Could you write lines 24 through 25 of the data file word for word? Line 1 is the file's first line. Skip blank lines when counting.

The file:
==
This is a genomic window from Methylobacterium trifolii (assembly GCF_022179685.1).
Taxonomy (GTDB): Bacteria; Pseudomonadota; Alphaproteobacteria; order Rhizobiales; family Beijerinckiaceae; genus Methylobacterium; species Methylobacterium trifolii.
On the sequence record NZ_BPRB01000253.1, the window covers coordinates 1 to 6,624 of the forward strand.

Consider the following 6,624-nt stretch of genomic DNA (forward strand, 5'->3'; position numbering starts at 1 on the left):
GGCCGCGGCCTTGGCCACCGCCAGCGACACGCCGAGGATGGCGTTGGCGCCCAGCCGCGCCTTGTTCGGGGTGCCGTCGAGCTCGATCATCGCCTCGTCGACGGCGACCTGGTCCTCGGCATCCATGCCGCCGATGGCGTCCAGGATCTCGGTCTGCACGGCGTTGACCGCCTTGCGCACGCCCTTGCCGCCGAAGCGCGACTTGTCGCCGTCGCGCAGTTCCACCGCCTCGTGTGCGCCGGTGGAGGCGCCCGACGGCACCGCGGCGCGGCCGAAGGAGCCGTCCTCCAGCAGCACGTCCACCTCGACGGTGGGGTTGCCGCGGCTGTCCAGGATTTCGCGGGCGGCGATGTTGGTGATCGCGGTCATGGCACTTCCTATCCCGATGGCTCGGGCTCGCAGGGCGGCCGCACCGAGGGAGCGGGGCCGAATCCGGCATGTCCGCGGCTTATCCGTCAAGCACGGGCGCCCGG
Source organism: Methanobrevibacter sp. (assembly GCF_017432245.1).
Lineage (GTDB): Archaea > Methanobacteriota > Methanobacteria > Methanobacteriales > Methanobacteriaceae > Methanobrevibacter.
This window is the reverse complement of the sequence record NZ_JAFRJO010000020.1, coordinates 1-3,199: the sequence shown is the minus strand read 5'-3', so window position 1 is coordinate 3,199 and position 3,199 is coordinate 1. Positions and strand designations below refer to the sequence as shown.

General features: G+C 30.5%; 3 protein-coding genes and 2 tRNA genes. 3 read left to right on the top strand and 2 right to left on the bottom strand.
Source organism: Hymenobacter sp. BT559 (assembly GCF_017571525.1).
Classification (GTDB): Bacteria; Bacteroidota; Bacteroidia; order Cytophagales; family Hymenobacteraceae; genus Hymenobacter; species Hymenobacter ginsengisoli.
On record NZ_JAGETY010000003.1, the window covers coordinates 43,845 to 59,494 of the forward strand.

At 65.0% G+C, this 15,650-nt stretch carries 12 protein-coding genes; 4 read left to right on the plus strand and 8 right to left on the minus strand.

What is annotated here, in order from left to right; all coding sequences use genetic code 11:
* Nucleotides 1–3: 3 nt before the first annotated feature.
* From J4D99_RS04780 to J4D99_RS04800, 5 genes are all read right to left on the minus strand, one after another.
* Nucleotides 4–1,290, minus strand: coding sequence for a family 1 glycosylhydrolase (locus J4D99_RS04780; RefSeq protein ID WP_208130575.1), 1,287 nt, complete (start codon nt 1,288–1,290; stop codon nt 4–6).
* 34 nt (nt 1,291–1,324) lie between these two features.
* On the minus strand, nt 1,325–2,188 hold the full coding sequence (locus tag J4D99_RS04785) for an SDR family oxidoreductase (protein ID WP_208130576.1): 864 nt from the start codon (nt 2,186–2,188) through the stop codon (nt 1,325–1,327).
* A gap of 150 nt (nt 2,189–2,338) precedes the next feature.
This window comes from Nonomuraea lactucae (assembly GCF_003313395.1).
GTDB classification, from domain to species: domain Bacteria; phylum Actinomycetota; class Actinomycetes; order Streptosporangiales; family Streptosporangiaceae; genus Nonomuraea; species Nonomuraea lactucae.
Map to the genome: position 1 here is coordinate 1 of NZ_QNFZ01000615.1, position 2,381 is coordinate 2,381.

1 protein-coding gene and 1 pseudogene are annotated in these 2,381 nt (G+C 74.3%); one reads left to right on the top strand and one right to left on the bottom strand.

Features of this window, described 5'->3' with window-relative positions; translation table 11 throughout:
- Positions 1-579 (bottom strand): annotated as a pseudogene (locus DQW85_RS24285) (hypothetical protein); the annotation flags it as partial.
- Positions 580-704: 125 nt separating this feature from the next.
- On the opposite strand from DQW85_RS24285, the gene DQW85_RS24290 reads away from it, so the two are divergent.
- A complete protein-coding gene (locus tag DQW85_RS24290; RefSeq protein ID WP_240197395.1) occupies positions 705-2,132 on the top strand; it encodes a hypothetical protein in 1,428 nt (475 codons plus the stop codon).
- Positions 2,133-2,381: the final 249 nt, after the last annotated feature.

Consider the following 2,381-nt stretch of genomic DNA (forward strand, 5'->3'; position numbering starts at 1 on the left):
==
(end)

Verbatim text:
1 protein-coding gene and 1 pseudogene are annotated in these 2,381 nt (G+C 74.3%); one reads left to right on the top strand and one right to left on the bottom strand.

Features of this window, described 5'->3' with window-relative positions; translation table 11 throughout: